Do you have access to I.S.I. Web of science citation index? Just search Nimtz G or “quantum electronics” and “faster than light” or “superliminal.”

    If there is faster-than-light communication then there is a field enabling such communication — a field which is pure information — this is the de Broglie pilot wave, incorporated by David Bohm (a model perfectly acceptable to arch-“sceptic” Martin Gardner).

    Are you familiar with Susskind’s “holographic principle” for the limits of black hole information? Information is retained as a field — beyond spacetime and energy-mass.

    Again this is new research — it was covered in Scientific American a few years ago as their feature news — but it’s too radical to have filtered down into the “nuts and bolts” pop science consumers — those lap dogs who greedily lick up the left-overs of our current science superstars.

    Now the question being debated in quantum chaos cosmology — by Paul Davies, David Deutsch, John Wheeler, etc. — is whether this information field is based on irrational, logarithmic magnitudes (physics) or natural, logical binary resonance (number theory). I vouch for the later, as does Paul Davies, and John Wheeler. But David Deutsch states that John Wheeler is putting physics before math. The secret is, of course, in the very origin of science when the hypotenuse of the right-angle Pythagorean Triangle was declared a “magnitude” (physics) with “alogon” — ratios that leave out infinite regression through the average and divide method of calculation. This was the trick of Eudoxus and Archytas, developed for catapult technology, by the way, exposing the lie of “pure” science (there never has been pure science) — but the concept of irrational magnitude goes against the natural resonance of Pythagoras, causing, in the words of math professor Luigi Borzacchini, a “deep disharmony,” to be the structural continuation of logarithmic-based science.

    This logic of “proof by contradiction” (the deduction of the Pythagorean Theorem) that ignores the inference of the I-thought as the foundation for One-One mathematical axioms (as per Kurt Godel’s final studies), by the way, is the true cause of the ecological crisis.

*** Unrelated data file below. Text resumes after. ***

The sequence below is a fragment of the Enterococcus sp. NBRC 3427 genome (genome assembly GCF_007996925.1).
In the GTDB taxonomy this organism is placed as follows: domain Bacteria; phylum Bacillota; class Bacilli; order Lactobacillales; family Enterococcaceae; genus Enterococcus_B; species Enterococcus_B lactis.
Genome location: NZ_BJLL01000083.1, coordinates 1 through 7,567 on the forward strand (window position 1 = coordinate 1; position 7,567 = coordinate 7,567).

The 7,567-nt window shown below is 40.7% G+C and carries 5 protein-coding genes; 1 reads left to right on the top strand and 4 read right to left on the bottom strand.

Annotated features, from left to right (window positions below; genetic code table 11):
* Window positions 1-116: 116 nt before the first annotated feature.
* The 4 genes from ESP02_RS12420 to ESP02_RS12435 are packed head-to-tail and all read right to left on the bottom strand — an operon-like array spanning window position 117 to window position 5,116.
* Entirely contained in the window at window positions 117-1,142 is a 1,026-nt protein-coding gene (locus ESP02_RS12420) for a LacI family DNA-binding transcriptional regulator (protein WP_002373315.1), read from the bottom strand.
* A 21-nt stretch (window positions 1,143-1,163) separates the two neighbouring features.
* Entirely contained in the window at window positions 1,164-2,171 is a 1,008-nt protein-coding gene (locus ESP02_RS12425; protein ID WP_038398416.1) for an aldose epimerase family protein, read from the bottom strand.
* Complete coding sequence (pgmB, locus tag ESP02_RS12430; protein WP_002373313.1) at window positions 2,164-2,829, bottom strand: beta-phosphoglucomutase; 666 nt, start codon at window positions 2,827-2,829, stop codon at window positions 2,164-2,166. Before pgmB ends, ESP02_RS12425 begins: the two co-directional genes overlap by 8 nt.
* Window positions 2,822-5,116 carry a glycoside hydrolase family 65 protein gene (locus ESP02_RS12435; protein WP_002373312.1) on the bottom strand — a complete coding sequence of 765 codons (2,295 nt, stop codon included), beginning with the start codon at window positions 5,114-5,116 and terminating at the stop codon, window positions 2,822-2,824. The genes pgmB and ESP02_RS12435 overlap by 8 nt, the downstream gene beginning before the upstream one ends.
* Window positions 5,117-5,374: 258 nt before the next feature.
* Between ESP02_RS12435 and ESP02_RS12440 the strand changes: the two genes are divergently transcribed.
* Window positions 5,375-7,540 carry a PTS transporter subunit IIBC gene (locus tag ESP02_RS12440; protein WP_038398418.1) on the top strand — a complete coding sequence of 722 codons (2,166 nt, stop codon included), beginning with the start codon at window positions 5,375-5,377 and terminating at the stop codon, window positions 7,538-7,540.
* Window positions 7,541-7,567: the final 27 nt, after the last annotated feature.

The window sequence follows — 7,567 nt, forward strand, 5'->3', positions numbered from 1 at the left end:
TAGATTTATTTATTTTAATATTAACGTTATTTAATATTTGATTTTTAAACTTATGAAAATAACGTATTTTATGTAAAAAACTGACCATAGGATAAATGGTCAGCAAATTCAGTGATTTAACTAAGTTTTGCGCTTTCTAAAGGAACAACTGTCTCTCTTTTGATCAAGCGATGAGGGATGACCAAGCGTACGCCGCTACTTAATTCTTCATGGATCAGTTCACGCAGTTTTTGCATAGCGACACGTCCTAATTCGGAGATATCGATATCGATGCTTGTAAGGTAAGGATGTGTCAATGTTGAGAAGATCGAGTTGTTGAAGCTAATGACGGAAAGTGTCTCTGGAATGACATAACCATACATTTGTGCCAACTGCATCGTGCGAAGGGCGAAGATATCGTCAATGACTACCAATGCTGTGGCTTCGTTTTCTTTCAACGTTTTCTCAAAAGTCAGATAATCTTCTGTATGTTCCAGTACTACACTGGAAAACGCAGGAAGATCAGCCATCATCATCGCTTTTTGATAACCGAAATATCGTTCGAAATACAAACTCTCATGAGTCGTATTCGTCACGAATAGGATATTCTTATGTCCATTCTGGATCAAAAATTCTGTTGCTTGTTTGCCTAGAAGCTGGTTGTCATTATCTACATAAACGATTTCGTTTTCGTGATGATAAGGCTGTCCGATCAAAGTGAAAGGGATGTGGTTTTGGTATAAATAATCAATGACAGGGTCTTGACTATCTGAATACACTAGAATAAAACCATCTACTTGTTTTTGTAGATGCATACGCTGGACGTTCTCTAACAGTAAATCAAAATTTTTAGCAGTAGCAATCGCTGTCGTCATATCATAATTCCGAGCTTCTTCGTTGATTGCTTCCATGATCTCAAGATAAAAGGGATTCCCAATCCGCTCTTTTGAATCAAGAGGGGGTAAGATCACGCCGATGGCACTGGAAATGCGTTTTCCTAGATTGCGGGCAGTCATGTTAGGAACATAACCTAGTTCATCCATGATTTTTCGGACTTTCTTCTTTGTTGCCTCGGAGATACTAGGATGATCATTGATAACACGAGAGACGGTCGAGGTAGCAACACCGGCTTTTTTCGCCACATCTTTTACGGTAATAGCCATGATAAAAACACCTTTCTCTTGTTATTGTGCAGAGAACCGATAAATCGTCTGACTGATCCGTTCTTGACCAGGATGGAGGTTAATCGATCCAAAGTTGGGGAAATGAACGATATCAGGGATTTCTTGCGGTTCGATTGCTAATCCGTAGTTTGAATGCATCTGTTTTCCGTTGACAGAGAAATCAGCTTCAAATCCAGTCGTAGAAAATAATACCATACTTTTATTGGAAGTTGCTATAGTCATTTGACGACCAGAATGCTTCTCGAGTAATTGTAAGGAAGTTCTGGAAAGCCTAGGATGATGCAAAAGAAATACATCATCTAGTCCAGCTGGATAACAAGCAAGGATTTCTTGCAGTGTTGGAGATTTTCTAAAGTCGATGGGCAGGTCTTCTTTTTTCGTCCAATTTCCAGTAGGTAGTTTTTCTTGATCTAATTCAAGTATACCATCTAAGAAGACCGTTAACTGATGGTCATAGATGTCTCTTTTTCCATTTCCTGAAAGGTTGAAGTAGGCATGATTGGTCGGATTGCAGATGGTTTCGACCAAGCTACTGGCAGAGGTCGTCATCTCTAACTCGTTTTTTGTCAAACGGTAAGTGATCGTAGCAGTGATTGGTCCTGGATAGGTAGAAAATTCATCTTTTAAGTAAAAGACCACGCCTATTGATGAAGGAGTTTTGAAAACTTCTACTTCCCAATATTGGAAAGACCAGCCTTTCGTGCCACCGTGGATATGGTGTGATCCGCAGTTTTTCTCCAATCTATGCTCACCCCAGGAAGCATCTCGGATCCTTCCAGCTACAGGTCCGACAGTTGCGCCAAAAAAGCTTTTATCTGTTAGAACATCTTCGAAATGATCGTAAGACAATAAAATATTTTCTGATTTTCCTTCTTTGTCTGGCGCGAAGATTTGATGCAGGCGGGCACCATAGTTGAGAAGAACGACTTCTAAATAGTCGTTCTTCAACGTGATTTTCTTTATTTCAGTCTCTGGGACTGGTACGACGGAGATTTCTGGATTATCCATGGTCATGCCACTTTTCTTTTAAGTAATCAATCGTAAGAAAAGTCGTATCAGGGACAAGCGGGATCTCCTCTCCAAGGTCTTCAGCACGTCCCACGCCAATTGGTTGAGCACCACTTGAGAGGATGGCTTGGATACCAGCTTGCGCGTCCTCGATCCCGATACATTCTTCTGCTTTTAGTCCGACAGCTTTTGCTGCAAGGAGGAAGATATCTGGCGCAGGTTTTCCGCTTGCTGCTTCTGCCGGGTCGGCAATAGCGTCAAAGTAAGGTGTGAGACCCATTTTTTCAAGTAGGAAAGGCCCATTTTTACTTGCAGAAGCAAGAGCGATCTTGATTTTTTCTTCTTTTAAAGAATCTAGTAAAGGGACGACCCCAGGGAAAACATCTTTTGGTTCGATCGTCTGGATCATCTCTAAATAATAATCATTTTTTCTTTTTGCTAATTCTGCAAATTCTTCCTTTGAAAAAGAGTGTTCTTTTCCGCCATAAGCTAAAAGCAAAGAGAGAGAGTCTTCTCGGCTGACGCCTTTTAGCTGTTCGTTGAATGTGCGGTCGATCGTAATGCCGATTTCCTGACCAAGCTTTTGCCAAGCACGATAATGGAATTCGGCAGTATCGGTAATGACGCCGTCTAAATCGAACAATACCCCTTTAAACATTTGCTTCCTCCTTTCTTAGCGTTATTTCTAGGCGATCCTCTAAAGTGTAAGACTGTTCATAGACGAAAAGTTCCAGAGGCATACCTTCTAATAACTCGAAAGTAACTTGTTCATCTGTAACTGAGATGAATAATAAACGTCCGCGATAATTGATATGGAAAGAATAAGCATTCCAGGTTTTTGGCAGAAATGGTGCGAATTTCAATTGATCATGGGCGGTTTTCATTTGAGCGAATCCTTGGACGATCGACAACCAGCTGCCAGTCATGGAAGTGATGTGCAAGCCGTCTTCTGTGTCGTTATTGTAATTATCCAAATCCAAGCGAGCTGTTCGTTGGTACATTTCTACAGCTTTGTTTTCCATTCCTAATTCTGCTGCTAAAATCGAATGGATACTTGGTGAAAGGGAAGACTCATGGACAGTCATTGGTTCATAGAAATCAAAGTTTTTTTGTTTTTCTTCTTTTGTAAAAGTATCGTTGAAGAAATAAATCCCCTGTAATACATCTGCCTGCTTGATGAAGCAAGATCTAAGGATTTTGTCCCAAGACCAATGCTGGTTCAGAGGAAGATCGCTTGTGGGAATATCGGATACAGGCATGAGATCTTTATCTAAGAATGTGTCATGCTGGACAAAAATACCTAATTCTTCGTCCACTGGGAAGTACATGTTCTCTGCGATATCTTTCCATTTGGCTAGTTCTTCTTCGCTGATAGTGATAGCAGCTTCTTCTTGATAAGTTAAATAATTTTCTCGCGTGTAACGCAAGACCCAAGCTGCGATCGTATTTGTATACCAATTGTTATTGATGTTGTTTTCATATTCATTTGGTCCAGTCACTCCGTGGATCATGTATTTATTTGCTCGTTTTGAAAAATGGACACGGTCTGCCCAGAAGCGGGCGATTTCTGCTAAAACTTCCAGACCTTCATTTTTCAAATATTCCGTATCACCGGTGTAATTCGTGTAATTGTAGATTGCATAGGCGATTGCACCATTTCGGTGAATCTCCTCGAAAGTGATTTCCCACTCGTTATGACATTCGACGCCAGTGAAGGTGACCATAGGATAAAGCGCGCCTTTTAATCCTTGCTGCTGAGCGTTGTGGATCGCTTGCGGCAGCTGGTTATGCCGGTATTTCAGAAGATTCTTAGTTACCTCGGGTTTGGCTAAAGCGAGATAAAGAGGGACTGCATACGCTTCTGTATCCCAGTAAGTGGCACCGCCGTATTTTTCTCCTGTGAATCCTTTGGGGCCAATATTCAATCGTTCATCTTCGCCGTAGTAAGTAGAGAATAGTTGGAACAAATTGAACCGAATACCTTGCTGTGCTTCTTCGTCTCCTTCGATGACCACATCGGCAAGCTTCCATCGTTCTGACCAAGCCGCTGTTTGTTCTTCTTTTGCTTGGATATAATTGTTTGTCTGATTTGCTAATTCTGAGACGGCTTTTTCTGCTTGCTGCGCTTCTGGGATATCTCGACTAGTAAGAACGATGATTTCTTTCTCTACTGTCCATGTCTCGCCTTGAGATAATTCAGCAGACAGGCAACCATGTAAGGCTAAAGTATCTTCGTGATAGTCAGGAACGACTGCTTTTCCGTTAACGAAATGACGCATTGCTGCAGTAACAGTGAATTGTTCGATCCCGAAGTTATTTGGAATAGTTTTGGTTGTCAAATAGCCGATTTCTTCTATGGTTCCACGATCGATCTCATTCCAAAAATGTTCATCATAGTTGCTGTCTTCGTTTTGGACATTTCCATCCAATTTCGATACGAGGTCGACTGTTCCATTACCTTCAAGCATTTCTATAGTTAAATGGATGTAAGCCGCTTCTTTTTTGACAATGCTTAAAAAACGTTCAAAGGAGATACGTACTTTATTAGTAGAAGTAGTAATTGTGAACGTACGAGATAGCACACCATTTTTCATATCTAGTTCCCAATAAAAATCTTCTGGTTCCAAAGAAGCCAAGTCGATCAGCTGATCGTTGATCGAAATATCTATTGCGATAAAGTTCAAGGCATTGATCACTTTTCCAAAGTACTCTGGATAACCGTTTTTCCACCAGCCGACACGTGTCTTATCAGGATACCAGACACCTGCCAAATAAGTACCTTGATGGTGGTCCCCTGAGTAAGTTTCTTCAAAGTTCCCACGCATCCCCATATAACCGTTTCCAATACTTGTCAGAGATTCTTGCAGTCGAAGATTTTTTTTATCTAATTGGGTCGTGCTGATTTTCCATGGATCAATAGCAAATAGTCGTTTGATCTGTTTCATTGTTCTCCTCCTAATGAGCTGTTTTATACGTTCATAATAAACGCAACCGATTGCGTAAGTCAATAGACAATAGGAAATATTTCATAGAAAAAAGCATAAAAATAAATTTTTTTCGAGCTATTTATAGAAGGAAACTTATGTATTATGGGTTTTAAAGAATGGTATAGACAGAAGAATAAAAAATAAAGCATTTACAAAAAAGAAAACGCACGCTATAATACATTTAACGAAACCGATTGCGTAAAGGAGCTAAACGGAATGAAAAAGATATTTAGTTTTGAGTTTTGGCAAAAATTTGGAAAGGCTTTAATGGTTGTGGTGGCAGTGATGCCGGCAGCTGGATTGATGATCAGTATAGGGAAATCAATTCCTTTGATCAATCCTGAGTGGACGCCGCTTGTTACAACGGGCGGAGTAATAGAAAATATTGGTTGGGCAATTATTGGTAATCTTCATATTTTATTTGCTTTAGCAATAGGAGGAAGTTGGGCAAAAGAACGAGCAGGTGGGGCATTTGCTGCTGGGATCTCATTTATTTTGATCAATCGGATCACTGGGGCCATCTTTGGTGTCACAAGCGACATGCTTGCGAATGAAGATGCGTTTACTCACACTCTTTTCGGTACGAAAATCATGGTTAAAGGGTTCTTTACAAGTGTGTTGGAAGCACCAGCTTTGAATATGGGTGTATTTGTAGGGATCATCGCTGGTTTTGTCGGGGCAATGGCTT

Again we have 25 years left of freshwater on the planet. Face the facts: humans have just passed their carrying capacity and are hitting collapse, as per the power laws of the Golden Ratio (an asymmetrical resonance of the continuous ratio One as the source of the I-thought).

  18. #18 drew hempel
    September 29, 2006

    J. McFadden’s summary of the conscious electromagnetic field:

  19. #19 R. A. Porter
    September 29, 2006

    Actually, the point I raised regarding the improbability of a proton being located outside its atom’s molecule was learned in solid state physics as an undergrad. That’s a little more like 15 years ago, but it wasn’t “pop” science at the time.

    I guess I’m just behind on my reading; then again to keep up with your heavily “quoted” list I’d need to give up my day job. Of course, most of the time, when a person’s website discusses “the conspiratorial nature of science” and “the means by which Freemasonic music-derived techno-spiritualism operates today as the defining controlling factor for humanity” I wonder just why I’m bothering. Perhaps if I’d had a “very close encounter with an ‘autoionized’ equilateral Pythagorean big black triangle” back in ’97 I’d have seen the light.

    Or did I misunderstand again? Is the “secret of the flying snake” parody?

    If so, I’m sorry for disparaging you. If not, I’m sorry for encouraging you.

  20. #20 Philip Bruce Heywood
    September 30, 2006

    I asked a straightforward question over on EVE & CYSTIC FIBROSIS and no attempt was made to answer. I take the liberty of repeating it. What is the status of the work comparing human genetic information with that of other primates? Is it or is it not established that human genetics have been impoverished, as though by near-extinction?

    Whilst not answering that question some commentators obliged me to ask another question which I as a non-biologist (but mainstream geologist) find perplexing. Can you explain to me in a short, understandible way, (without the false claim that time is a mechanism), how we have thrown away our ape-like ancestors’ chimp-like genes, but we can’t throw grandma’s congenital worts. Please don’t say Evolution did it. I want the mechanism, not personal ideaology. Thanks.

  21. #21 Markus
    September 30, 2006

    I’m not a biologist either, but your grandma is merely a couple generations away. “Ape-like” ancestor is a few tens of thousands.

  22. #22 drew hempel
    September 30, 2006

    No — it’s quite true — I think that humans are fools for misunderstanding the inference of infinity — just ask “what’s the source of the I-thought” and that itself will reorganize your DNA based on resonance.